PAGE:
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6 Survival Tips for Living in a Staged Home

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6 Survival Tips for Living in a Staged Home

1. Build in time and money before staging

Typically, agents work with a network of staging companies. You can pick two or three, conduct brief walk-through meetings with them at your place, and solicit bids. This process can take upward of two weeks, so it pays to get a jump on the consults well before you intend to list.

If youre going to use a staging company, make sure you have the cash on hand. In San Diego, partly staging our two-bedroom homeran us a cool $3,000, which was due immediately upon signing the contract. On the plus side, staging usually pays for itself (and then some) once the house sells, experts say.

2. Clear your closets and bedrooms by at least 50%

Whitney Parrott, lead designer at Everything Creative Designs, suggests declutteringfor her clients who choose to stay (at least part of the time) in a staged or listed home. You want your place to look inviting, but not necessarily lived-in.

Takeyouout of the home, she says. Remove your emotional attachment and look at the home as a product youre selling, which I realize is easier said than done.

This means reducing the stuffin closets and bedrooms by half. This is a good time to get rid of things you dont use; you can put the rest into storage.

3. Secure storage space

Even if you arent going to have your home professionally staged, youll likely need a storage unit for your excess belongings. Get a slightly larger unit than you think youll need. In an attempt to save a buck, we chose a smallish unit that ended up barely fitting our stuff. Now, as we approach close of escrow with no new home in sight, wellneedto rent a second unit for the remainder of our day-to-day items.

4. Hire movers to put your stuff in storage

Trust me on this oneyou do not want to be moving your stuff into a storage unit yourself or with your partner or spouse. Save the headache, and hire professionals to maximizeyour storage spacewith their professional packing hacks.

5. Find a place to crash

I was adamant that we minimize the time spent in our staged house, mostly because I was afraid of the havoc my toddler, infant, and highly inconsiderate pooches would wreak on the rented furniture.

Sowith our tails tucked and pride wounded, we turned to my husbands parentswho fortunately live a mere 10 minutes from us.

Clearly, living (rent-free) with family is the best choice if you can swing it. But if you dont have that option, consider some others. For example, my neighbor lived at a Hampton Inn for five weeks while between houses. (I was both horrified and intrigued.)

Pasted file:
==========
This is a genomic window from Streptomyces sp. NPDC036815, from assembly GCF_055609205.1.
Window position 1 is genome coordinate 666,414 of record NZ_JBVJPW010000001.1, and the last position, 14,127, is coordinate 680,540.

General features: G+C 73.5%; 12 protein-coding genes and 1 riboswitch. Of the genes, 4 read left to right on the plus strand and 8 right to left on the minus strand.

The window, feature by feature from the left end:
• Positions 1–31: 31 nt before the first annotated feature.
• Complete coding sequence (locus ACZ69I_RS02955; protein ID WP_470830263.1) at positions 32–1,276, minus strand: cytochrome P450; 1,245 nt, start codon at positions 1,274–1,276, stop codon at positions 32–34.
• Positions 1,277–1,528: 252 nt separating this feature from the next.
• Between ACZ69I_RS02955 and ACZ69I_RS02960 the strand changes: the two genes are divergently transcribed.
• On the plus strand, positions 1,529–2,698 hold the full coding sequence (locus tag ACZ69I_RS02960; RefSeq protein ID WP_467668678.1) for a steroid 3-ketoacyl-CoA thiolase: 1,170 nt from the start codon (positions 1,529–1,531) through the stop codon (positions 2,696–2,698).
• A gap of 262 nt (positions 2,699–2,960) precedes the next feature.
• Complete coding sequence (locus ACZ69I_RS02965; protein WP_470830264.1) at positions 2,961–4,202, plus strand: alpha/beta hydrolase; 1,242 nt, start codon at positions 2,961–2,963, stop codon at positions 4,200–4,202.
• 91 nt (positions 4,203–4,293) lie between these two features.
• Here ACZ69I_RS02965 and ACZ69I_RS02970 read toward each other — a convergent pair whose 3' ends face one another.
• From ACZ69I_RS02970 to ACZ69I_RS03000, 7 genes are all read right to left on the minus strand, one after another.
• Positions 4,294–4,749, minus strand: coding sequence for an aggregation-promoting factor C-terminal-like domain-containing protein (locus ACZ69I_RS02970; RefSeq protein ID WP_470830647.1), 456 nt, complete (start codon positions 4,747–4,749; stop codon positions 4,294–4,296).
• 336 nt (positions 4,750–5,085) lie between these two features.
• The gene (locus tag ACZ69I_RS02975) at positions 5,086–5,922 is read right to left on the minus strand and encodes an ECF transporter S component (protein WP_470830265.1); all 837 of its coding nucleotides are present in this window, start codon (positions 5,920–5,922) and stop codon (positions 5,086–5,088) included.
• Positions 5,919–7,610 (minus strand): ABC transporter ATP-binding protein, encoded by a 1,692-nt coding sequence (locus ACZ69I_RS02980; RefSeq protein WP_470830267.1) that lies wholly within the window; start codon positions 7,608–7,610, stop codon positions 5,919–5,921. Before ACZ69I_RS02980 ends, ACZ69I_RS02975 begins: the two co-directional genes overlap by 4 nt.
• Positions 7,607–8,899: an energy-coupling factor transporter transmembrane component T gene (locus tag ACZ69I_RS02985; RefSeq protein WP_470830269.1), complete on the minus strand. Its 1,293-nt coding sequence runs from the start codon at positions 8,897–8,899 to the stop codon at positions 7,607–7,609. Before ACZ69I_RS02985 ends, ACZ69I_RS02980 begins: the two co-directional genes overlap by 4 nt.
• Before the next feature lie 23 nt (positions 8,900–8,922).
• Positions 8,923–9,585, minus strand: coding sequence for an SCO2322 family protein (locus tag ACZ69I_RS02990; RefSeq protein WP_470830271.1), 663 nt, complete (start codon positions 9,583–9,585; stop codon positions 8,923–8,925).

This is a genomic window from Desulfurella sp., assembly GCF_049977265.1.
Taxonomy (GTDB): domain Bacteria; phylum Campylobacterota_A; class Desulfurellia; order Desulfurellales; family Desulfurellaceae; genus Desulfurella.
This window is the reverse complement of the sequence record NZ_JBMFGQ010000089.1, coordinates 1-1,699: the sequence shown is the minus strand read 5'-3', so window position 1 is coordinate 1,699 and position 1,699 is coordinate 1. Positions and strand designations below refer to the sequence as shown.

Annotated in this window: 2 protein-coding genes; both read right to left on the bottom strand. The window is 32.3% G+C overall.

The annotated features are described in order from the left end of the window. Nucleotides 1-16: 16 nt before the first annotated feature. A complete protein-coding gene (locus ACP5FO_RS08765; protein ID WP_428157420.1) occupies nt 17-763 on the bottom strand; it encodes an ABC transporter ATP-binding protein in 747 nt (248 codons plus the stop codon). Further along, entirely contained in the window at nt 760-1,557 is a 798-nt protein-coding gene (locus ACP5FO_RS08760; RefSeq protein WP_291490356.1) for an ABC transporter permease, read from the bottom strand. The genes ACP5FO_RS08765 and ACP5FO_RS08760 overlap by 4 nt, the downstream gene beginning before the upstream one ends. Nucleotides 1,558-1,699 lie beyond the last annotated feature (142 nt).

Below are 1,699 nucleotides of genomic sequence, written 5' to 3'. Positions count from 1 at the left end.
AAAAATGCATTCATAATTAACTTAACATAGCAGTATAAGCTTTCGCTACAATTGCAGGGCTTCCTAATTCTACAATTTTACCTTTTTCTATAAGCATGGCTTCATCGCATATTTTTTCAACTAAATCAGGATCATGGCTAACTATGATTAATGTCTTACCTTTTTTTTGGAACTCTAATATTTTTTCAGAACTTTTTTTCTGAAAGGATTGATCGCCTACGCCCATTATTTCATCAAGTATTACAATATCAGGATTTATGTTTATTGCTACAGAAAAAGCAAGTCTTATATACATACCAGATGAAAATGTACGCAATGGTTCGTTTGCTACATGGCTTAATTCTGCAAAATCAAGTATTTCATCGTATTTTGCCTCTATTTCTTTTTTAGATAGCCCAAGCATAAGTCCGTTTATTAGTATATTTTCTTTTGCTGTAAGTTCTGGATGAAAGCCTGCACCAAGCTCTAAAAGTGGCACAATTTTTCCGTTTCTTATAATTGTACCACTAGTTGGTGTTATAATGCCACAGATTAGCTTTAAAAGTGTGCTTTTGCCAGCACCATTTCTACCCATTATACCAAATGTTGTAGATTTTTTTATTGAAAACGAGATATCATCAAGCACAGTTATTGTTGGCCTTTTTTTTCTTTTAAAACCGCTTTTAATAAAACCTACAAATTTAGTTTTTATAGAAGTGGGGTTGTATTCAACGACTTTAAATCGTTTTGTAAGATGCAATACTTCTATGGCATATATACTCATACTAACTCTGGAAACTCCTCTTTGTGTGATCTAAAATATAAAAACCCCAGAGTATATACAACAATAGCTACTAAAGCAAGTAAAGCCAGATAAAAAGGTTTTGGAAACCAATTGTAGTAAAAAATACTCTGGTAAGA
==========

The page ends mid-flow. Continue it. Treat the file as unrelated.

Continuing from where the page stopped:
This can obviously become expensive rather quickly, so consider extended-stay hotels, which offer longer-term suites at a lower weekly price than their average daily rate. Some apartment communities also allow short-term or month-to-month rentals of furnished executive units. And theres always the VRBO/Airbnb option.

At the end of the day, the key is to either get out or make it look like youdid.

6. or get insanely organizedand stay that way

If you must stay in your home while its up for sale, heed these expert-approved tips that willhelp you (and your Realtor) stay sane.

  • Create a cleaning schedule, and stick to it. If you can afford it, invest in a weekly cleaning service. Before each showing, vacuum the floors, dust all furniture, and wipe down all kitchen and bath surfaces.
  • In the kitchen, keep countertops clear. Stash paper towels, sponges, and dish soap under the sink when theyre not in use. Make a habit of placing dirty dishes immediately in the dishwasher, and keep most appliances off the countertops.
  • Buyers will open cabinets. Be sure your glasses, plates, pots, and pans are well-organized and stacked neatly.
  • If you do a lot of cooking, use natural air freshening methods like boiling lemon slices or cinnamon on the stove to neutralize odors.
  • Use totes or bins to keep daily bathroom items like toothbrushes, toothpaste, and soap out of sight.
  • Immediately sort mail when it arrives at your house, and dispose of anything that isnt vitally necessary.
  • Stash a few of your kidsfavorite toys in a large decorative bin or tote in a corner of the room or hall closet, and clear the rest away.
  • Put your iPhone cords and enormous charging block in a drawer out of view.
  • Avoid the lockbox, especially if you have pets or children. Ask your agent to schedule showings in large blocks of time a few afternoons a week to ensure you can get everyone out of the house.
  • If you have a 9-to-5 office job and pets, consider boarding the pets on weekdays when showings might occur.

Source: Realtor.com by Holly Amaya